She's a 15-year-old with huge goals and dreams
In an interview by Angelina Jolie on Zoom, a famous academy award-winning actor, she speaks with the young Gitanjali Roa, who has just been selected as the first-ever Kid of the Year on the iconic TIME magazine in 2020.
Jolie herself is no stranger to this with her own face on it years ago. However, Roa, who has been selected from 5000 other kid contenders, is only fifteen years of age.
As someone so young, she has already achieved so much with her inventions. Not only this, she’s looking to inspire other young people to solve problems that excite them rather than trying to solve every world problem.
“My goal has really shifted not only from creating my own devices to solve the world’s problems, but inspiring others to do the same as well. Because, from personal experience, it’s not easy when you don’t see anyone else like you.”
But why is she worthy of being TIME’s first-ever kid of the year? Let’s take a look at her achievements.
Her development of Tethys
In 2014, the Flint water crisis caused water supplies to reach toxic levels, with over 100,000 residents being exposed to high lead levels within the water. When Rao saw this, she wanted to help create a device to measure lead content in the water.
She collaborated with a 3M scientist to develop a device that used carbon nanotubes that could send back information via Bluetooth. It works because the carbon nanotubes help detect lead as it sticks to carbon ions. This resistance is then measured and then sent back via an app to see if the water is safe to drink.
The goal of the device is simple, to provide safe drinking water back to homes. As of early 2019, she wants to work with the Denver water facility to get a prototype out in the next two years in 2021.
A huge list of other inventions
Not only has she developed Tethys at a young age, but multiple other inventions. This includes a tool to help provide early diagnosis of prescription opioid addiction that she developed at only the age of 13.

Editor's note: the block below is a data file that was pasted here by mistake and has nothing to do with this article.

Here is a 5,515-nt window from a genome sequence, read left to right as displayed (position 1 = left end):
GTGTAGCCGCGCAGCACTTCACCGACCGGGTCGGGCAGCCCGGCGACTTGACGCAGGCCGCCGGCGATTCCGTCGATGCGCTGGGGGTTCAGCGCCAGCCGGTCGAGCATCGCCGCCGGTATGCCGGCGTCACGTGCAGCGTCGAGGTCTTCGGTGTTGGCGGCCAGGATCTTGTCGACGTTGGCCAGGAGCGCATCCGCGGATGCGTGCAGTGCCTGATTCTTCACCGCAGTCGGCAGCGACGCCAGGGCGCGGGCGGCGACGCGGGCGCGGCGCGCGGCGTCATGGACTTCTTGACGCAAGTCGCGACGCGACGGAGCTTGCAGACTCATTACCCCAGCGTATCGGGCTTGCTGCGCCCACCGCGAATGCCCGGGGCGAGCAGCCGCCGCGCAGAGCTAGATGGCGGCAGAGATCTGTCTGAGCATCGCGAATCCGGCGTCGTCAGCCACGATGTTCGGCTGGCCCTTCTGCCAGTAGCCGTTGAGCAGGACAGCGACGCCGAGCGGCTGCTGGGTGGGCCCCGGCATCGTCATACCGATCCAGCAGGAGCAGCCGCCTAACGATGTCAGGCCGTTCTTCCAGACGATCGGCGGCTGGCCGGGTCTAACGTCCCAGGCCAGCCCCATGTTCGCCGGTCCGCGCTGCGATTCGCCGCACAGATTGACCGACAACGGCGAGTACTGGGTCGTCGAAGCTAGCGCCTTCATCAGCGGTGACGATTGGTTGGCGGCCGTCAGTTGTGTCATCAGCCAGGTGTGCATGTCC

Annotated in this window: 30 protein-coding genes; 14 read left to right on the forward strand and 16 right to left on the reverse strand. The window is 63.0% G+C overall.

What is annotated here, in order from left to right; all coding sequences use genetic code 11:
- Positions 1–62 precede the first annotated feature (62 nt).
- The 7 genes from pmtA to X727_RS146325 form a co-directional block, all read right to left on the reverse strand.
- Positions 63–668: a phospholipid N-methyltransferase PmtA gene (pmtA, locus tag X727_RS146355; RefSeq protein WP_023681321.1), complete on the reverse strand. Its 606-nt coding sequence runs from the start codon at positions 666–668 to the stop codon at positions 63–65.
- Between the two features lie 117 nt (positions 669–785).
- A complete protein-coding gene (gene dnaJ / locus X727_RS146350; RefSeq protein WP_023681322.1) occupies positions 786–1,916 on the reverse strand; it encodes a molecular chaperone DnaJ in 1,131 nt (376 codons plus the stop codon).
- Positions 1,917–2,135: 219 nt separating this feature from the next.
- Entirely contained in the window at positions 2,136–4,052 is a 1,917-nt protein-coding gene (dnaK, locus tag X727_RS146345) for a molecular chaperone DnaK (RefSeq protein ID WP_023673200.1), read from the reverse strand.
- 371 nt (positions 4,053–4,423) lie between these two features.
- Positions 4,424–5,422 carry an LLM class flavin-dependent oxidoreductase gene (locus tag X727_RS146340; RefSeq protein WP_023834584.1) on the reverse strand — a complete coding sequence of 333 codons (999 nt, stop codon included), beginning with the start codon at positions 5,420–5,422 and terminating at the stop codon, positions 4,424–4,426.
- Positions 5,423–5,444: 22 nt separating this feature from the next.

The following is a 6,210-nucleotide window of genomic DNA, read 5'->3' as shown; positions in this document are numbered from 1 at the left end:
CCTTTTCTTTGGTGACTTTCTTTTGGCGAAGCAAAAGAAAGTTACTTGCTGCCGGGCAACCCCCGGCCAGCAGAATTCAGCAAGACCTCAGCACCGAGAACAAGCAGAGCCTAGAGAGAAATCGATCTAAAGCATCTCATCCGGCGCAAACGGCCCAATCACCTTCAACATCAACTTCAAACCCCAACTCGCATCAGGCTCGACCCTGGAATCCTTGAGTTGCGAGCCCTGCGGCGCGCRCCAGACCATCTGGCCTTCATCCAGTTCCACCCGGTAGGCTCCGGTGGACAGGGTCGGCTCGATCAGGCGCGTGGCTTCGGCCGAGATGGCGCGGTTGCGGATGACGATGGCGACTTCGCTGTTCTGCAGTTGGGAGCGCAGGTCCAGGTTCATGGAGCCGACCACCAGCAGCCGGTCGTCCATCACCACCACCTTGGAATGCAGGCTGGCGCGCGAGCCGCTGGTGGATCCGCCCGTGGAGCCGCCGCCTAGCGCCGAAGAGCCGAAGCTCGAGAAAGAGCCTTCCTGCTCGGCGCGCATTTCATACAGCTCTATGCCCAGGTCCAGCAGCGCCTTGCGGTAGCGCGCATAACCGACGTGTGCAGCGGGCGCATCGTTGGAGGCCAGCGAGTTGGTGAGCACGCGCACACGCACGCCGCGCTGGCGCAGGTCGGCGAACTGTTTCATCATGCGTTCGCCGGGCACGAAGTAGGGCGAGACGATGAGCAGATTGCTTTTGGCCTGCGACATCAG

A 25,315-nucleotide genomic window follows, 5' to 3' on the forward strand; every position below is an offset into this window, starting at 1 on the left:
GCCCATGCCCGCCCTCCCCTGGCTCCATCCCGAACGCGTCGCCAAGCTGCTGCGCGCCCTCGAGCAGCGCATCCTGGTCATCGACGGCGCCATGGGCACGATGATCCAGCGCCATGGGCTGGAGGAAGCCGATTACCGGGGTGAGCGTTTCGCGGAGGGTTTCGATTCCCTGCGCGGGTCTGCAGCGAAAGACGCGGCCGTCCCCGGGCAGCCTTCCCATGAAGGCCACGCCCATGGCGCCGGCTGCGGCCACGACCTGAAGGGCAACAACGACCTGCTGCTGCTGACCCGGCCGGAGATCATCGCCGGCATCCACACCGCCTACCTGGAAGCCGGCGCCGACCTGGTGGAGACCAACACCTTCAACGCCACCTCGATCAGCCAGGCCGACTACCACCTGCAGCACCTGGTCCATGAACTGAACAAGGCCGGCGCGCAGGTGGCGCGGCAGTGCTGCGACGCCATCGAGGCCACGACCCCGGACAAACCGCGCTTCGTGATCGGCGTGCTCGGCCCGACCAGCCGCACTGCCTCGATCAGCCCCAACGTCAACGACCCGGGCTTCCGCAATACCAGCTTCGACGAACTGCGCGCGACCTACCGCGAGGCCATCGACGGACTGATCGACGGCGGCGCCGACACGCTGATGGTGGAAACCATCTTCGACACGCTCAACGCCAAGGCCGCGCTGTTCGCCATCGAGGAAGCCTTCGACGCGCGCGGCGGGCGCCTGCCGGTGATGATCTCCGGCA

She also worked on developing a cyberbullying application that uses AI called Kindly. The app, as well as chrome extension, helps detect cyberbullying, especially through social media applications.
I started to hard-code in some words that could be considered bullying, and then my engine took those words and identified words that are similar…The goal is not to punish. As a teenager, I know teenagers tend to lash out sometimes. Instead, it gives you the chance to rethink what you’re saying so that you know what to do next time around. — says Roa in her interview with Jolie
Even though she is young herself, she hopes to educate children about kindness and regularly does workshops in elementary schools to help spread the message around anti-bullying.
She’s a global speaker and writer
For those who understand how daunting it is to speak on stage, imagine doing so at such a young age. I still get stage fright even when speaking in front of ten people.
Rao has spoken in front of hundreds and thousands. She has addressed four TEDx conferences so far (yes, four!) and spoken at various global conferences worldwide. Not only this, but she’s also a UNICEF panelist on how youth can empower our world and create a better planet for us all.
Not only can she speak, but she can write as well.
She has actually won national and international awards in writing contests and published her own book at the age of nine. One of the most amazing parts of her is how fearless she is and ready to tackle problems in new ways.
She is selfless
In my opinion, this is one of the reasons why she was chosen. Although she has a huge bucket list of achievements and inventions, her goal is to do good for the planet.
All of her inventions, including the code for her cyberbullying app and lead detection devices, are all open-sourced and has since been used in other applications. She is on the board for the Children’s Kindness Network to help conduct workshops around anti-bullying and has recently hit her goal of mentoring 30 000 students.
Roa mentions many kids actually want to start their own thing but are lost on what to do. She aims to give them that spark that is needed because if one more person wants to come up with ideas to help solve problems, that’s one more solution.
Why she deserves the achievement
Apart from the huge list of inventions, awards, and leadership roles she has undertaken, it’s important to distinguish one important thing.
One of my favorite things about her is she isn’t just a speaker with a list of awards but someone who looks to create and invent constantly while empowering others.
My goal has really shifted not only from creating my own devices to solve the world’s problems, but inspiring others to do the same as well.
This combination of traits plus her selflessness puts her on top of all the other nominees as TIME’s kid of the year.